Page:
When it comes to owning a small business, one of the easiest mistakes to make is neglecting your brand. Many small business owners take it for granted, believing branding to be something that’s best left to the likes of Coca Cola, Starbucks, Amazon and Google. But they’re wrong. Clear branding is essential if you want to add value to your business and encourage customer loyalty. And it’s not just about your logo. Your brand is the first thing that someone thinks of when they hear the name of your company. It’s your core values, colours easily identifiable to the consumer, logo, your packaging, your specialty, your voice and personality on social media, even the person who answers the phone at your office.
Of course, branding when you’ve just started out has its limitations. You won’t have the budget of a large-scale business yet, to implement your campaign. And as such, you’ll need to think more creatively about the strategies you employ, to make sure you make the best use of your resources and target audiences as effectively as possible.
Knowing which areas to focus on and keeping a tight rein on spending can be difficult. But if you follow these simple steps, there’s no reason you shouldn’t be able to stand out from the crowd and take your business to the next level.
1) Define your values
Branding is often misunderstood. When asked, many business owners think it’s all about logos and taglines, forgetting that the most important aspects of a brand are the things that actually shape your business. Things like core principles and mission statements will help you get a better picture of your business and make it easier to agree on finer details like tone and visual assets.
2) Determine your target market and USP
This may come as no surprise, but knowing who you want to target is essential if you don’t want to waste time and money reaching the wrong people. Think about the type of customer you want to reach, their interests and aspirations, and outline your main customer profile before you get started. This will help you understand why customers are more likely to choose you over a competitor and help you create a brand identity that’s more attractive to potential customers.
Next is the USP, or Unique Selling Point. This is what sets you apart from your competitors and helps you stand out. Your points of difference can be anything from price and quality to ethics and user experience. Just make sure you’re certain about what it is and can build it directly into every facet of your brand identity.
3) Visual assets
Now you’ve considered what your brand is, your values and the customers you’re targeting, you can start creating your brand’s visual assets. These are vital to your brand and don’t just cover your logo. Visual assets include everything that helps a customer recognise your brand, from logos and fonts to colour palettes and style.
A brand style guide is a brilliant place to start. Here you can cover the tone and style of any literature your company produces, how you want your visual assets to be used and create a consistent brand image that runs throughout your marketing.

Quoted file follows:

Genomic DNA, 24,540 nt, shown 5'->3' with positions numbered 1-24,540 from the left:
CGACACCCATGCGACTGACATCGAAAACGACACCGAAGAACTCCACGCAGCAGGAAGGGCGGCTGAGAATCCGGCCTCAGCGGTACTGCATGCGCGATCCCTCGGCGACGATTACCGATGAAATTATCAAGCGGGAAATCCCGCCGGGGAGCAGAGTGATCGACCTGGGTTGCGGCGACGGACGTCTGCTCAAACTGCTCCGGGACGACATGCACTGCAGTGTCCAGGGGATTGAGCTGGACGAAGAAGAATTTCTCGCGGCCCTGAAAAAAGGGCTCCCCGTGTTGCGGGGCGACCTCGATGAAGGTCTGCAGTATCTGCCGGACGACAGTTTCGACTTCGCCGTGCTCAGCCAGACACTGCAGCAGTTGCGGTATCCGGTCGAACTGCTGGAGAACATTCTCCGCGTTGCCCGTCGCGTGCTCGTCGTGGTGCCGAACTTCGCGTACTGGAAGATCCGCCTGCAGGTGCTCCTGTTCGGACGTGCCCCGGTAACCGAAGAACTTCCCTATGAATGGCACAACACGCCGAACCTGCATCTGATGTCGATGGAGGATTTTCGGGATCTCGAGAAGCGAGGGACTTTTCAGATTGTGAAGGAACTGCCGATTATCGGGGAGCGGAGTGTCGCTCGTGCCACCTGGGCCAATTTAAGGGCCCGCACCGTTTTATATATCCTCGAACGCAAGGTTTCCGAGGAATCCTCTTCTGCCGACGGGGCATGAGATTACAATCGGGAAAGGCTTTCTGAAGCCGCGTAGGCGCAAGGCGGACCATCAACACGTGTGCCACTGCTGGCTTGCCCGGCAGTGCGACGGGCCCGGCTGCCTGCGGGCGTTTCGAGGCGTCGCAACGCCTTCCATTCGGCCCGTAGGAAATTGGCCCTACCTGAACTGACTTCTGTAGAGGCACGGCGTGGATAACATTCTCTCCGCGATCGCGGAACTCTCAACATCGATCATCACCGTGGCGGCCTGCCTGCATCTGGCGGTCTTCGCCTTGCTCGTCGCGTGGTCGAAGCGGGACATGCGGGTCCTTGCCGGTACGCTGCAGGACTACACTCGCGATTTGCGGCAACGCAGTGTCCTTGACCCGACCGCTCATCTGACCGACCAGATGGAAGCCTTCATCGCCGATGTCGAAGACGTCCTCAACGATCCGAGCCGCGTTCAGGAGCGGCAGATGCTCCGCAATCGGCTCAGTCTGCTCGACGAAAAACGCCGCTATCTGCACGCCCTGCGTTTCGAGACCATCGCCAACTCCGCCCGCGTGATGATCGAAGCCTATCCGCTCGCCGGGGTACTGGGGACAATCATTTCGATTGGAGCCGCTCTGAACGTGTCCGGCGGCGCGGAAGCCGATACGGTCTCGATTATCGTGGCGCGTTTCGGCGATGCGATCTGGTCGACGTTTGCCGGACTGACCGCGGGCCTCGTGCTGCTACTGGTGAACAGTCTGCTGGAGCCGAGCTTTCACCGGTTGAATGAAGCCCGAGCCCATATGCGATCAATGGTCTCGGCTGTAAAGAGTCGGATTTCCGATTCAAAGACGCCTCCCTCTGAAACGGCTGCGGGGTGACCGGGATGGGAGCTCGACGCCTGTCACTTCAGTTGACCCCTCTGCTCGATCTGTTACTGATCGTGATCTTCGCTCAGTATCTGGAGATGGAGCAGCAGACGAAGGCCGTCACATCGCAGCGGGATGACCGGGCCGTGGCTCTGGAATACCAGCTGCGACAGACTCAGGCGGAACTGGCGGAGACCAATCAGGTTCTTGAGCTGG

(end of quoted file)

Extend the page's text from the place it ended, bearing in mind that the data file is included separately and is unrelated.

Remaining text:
If you’re not particularly creative or don’t have the income to get your packaging professionally printed, there are affordable ways to get your logo made and brand all the necessary resources. You can use websites like fiverr to connect with hundreds of freelance graphic designers (all available for just five dollars) and buy customisable stamp kits online that are great for branding bags, boxes, business cards and more.
4) Focus on your website
Nearly 2 billion people buy products and services online. That means your website is an important asset and will make a significant contribution to your bottom line if it’s done well.
The first thing to consider is making sure your website reflects your brand. This is because customers who comes across your business offline will need to recognise your brand straight away if they’re to make a purchase. After all, customers have to share sensitive data in order to make a transaction.
Second, make sure your website is searchable. For small businesses this often means avoiding expensive routes like PPC and SEO and instead focussing on creating content that builds your brand and engages audiences. Consider the sorts of questions your customers are likely to enter into a search engine. By developing a strong brand voice and content that answers these queries, you’re more likely to drive traffic to your website while improving trust in your brand.
One of the hardest things for growing businesses or startups to encourage is trust. Many young businesses haven’t been around long enough to have the sort of brand recognition or loyal customer base that longstanding businesses have. And yet, there are ways for SMEs to do it.
One of the simplest strategies is introducing customers to your brand through one they already know, like being introduced to someone through a friend. By introducing new customers to your company through a brand they already trust, they’re much more likely to extend that trust to you and make a purchase.
The best way to use this strategy is to find a non-competitive business with a similar audience to yours—emphasis on non-competitive. This will help you reach the right people without ceding customers to your competition.